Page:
Under the guidance of the Declaration of Helsinki’s general guidelines for medical research in humans and in accordance with local law, the study plan has been approved by the Regional Ethics Review Committee of Yueyang Hospital of Integrated Traditional Chinese and Western Medicine affiliated to Shanghai University of Traditional Chinese Medicine (Project NO. 2019-106) and registered on China Clinical Trial Registry (registration NO. ChiCTR1900028009). The standard protocol project: SPIRIT 2013 has also been observed [33]. Protocol modifications will be informed to Ethics Review Committees and the trial registry for their approval.

The results of this study will be published in a peer-reviewed journal or in the proceedings of academic conferences.

Discussion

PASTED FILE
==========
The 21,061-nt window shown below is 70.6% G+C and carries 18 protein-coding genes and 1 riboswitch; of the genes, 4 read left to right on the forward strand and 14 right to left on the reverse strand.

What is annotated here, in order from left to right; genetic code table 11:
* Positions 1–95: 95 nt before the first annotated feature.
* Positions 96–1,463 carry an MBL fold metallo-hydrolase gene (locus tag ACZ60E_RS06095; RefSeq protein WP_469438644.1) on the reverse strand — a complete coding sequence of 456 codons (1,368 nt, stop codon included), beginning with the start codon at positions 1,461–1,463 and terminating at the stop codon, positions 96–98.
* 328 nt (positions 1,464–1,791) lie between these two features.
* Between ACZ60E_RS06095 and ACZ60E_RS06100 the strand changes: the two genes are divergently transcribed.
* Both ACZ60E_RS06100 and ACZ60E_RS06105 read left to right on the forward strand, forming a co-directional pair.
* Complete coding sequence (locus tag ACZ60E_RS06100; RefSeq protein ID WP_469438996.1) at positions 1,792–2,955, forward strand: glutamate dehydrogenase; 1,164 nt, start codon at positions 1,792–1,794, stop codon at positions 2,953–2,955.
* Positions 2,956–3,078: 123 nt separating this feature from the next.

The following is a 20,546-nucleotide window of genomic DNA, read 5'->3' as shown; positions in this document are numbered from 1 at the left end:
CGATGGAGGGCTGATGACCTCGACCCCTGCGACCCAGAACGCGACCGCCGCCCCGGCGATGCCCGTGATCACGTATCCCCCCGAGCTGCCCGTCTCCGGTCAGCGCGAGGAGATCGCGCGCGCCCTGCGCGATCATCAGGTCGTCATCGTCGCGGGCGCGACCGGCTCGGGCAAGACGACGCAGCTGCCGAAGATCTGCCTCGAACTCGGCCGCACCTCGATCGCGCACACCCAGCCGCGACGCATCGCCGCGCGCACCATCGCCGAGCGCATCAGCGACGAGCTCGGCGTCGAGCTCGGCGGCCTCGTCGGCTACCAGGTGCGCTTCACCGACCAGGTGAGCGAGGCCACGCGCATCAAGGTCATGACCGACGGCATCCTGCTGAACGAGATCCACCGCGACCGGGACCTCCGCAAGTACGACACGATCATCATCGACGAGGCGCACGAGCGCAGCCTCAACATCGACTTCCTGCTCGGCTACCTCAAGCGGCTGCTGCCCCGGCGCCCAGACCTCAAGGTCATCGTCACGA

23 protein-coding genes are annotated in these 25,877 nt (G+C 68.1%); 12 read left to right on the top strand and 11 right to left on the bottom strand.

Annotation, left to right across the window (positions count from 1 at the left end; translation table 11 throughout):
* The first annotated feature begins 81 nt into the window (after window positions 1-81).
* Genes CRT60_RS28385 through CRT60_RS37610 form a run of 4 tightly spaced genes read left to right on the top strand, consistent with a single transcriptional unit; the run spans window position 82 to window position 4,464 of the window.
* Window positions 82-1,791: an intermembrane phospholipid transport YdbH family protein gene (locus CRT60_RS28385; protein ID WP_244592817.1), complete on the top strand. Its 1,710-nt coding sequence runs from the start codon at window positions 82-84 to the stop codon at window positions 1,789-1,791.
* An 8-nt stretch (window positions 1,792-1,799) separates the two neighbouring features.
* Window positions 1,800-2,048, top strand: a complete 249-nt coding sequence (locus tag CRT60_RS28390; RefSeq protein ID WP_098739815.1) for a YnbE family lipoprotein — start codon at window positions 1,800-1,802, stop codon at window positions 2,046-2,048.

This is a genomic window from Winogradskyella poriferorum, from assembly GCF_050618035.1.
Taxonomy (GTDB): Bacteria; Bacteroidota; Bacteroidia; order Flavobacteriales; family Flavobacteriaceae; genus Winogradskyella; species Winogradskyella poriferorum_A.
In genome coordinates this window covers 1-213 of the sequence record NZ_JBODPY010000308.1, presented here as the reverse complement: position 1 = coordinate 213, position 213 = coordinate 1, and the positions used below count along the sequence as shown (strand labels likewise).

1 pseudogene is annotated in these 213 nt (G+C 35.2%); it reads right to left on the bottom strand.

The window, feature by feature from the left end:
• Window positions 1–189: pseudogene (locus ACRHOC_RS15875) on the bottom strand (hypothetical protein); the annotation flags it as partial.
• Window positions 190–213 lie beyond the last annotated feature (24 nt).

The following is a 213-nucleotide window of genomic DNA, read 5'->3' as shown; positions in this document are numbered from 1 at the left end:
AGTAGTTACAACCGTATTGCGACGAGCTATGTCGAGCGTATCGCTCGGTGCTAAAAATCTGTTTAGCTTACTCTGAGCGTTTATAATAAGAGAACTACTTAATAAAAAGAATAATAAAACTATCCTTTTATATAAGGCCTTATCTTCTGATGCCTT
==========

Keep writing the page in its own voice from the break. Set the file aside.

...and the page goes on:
The purpose of this study is using the Clinical Scales and neuroimage scan to evaluate the clinical efficacy and brain function changes of the ARQE in the treatment of chronic insomnia. ARQE has sufficient theoretical basis and clinical practice experience in the treatment of insomnia. The classic Chinese traditional medicine “Huang Di Nei Jing” has the theory that “inharmonious stomach function leads to insomnia” [34, 35]. It is believed that gastrointestinal dysfunction may cause insomnia. Research has also found that gastrointestinal function and sleep affect each other. For example, patients with insomnia have abnormal digestive function, and patients with functional digestive tract diseases such as irritable bowel syndrome (IBS) and functional dyspepsia (FD) are also prone to sleep disorders [36]. Some research has also achieved good results in treating insomnia from the spleen and stomach theory. Wang’s research found that acupuncture at acupoints along the abdomen and stomach meridian of patients with chronic insomnia can relieve the symptoms of insomnia [37]. Zhang’s research found that acupuncture at local acupoints on the abdomen can relieve the clinical symptoms of patients [38].